A lifelong speed skater but a newcomer on the ice, Erin Jackson never expected to make the 2018 Winter Olympics.
But on January 5th at the USA Olympic trials in Milwaukee, the 25-year-old became one of two African-American women, along with short track speed skater Maame Biney, to qualify for the Olympics for speed skating. Jackson, who shaved off an entire second off of her personal best in the 500 meter prior to trials, will be America’s first-ever African-American woman to compete in Olympic long-track skating.
Remarkably, until this past fall, Jackson had competed only on inline roller skates; she took up skating on ice barely four months ago, with the original goal of training for the next Winter Olympics — in 2022.
Before her stunning coup in Milwaukee, Jackson had medaled many times since joining Team USA in 2008: She won a gold medal in the 500-meter race at the 2014 Pan American Championships, as well as another gold for the 500 meter race, and a silver medal in the 200 meters at the 2014 Pan American Olympic Festival. The Ocala, Florida native was also named the United States Olympic Committee’s Female Athlete of the Year for roller sports in 2012.
With her competition set to start February 16th in Pyeongchang, South Korea, Jackson spoke with Rolling Stone a few days ago.
You beat some fierce competition to make the Olympic team. What was it like to clinch a spot?
It was pretty exciting, and the first thing I felt was shock, of course. Originally I thought of going to this competition (the Olympic trials) and use it as a checkpoint in my training. I didn’t really come in thinking I was going snag one of these spots on the Olympic team, it just sort of happened that way. My goal was really to work on my technique over the next four years and make a big showing for the next cycle. But I’m pretty excited to have achieved that goal earlier than expected.
Word is that you switched to ice just a few months ago. Tell us about that.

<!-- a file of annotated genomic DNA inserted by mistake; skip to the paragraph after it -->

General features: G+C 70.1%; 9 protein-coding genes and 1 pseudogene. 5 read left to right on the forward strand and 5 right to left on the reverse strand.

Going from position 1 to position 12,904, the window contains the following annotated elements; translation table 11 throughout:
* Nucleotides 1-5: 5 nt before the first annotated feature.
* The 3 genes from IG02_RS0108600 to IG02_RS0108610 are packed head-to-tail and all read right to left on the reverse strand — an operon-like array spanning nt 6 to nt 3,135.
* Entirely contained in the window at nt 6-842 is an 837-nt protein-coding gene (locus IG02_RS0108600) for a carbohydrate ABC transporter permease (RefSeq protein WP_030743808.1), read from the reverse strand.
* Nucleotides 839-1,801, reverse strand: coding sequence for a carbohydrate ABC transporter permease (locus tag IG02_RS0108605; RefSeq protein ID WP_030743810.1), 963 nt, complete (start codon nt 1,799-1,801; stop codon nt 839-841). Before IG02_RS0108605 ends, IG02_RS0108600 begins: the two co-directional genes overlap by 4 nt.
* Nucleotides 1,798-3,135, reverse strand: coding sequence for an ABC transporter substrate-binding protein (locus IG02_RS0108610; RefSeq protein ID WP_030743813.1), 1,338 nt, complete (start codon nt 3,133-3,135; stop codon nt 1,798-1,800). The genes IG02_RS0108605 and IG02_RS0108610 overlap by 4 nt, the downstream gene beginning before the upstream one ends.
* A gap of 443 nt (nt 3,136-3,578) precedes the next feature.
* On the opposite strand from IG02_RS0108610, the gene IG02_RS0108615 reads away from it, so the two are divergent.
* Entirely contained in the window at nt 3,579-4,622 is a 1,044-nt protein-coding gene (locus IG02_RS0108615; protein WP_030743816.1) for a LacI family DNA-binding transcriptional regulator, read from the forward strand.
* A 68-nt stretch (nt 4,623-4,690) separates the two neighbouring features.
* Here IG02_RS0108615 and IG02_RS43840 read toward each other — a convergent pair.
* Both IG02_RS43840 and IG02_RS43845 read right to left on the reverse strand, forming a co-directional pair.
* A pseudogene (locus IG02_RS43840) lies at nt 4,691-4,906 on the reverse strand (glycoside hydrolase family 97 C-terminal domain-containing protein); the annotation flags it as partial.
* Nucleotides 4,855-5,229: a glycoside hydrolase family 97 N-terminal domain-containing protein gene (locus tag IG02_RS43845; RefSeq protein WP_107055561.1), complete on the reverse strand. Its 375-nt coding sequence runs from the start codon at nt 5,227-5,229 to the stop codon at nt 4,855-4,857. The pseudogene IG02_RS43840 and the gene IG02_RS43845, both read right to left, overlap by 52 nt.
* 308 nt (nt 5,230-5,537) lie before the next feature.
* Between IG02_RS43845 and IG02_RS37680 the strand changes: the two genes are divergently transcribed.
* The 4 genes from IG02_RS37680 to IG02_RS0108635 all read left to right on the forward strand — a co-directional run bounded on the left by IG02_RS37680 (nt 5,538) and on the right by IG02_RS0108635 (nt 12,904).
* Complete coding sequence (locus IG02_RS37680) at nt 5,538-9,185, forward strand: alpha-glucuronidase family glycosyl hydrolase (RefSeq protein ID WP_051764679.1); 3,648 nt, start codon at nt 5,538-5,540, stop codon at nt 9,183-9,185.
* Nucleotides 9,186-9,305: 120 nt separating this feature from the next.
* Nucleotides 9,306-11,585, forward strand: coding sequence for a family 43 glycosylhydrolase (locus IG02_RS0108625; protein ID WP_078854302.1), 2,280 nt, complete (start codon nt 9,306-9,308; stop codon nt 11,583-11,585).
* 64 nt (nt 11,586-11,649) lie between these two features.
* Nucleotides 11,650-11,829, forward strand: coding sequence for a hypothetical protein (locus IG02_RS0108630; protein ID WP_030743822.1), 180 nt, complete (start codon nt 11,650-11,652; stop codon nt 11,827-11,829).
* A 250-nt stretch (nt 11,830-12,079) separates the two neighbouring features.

I’ve been on skates pretty much my whole life and have been an inline skater for 15 years now. When I switched over to ice at first it was frustrating, but not in a bad way. I found this new form of skating that I couldn’t do and that I wasn’t good at. But it motivated me to get better and see what I could change within my technique as an ice skater.
On inlines skates you [maintain] a flat back, which allows you to gain power from your quads. But then on the ice, you want to arch your back up a little more and that allows you to activate your hamstrings, your glutes, and your hips. Combining that allows you to push [your feet] out to the side.
Fellow athletes have described you as focused, not flashy. What’s the mental game needed to skate consistently at such a high level?
Competition on inlines has built in a lot of the mental toughness, and I’ve been helped a lot with that from my skating coach Renee Hilldebrand, back in Ocala. With all that in mind, nothing compares to the Olympics, but past skating and training helps prepare with fitness, to deal with that higher level of competition.
The nice thing about Inline [skating] is that the movements and strategy are sort of second nature. But coming over to ice, I’m still pretty new, and everything I do, I still have to think. Still, coming into the Olympic trials I was able to let it flow, and everything came together at the right moment. Somehow, I was able to let loose and go for it.
You’re also the first African-American woman to skate long-track for the U.S. Olympic team. What does that mean to you?
Something that you might notice if you’re someone who watches the Winter Olympic Games is that there are not a lot of people of color participating. But I’m looking forward just to being someone that children and people of color can look to, and maybe make them say “maybe this is a sport that I can get into.”
Having grown up in Florida, is it unusual at all now to be competing, of all things, in the Winter Olympics in Korea?
There are actually three of us from the same hometown — there’s Brittany Bowe and Joey Mantia, also out of Ocala, Florida. So, yeah, inline skating just creates a great base for people to be able to switch over to Olympic-style competition.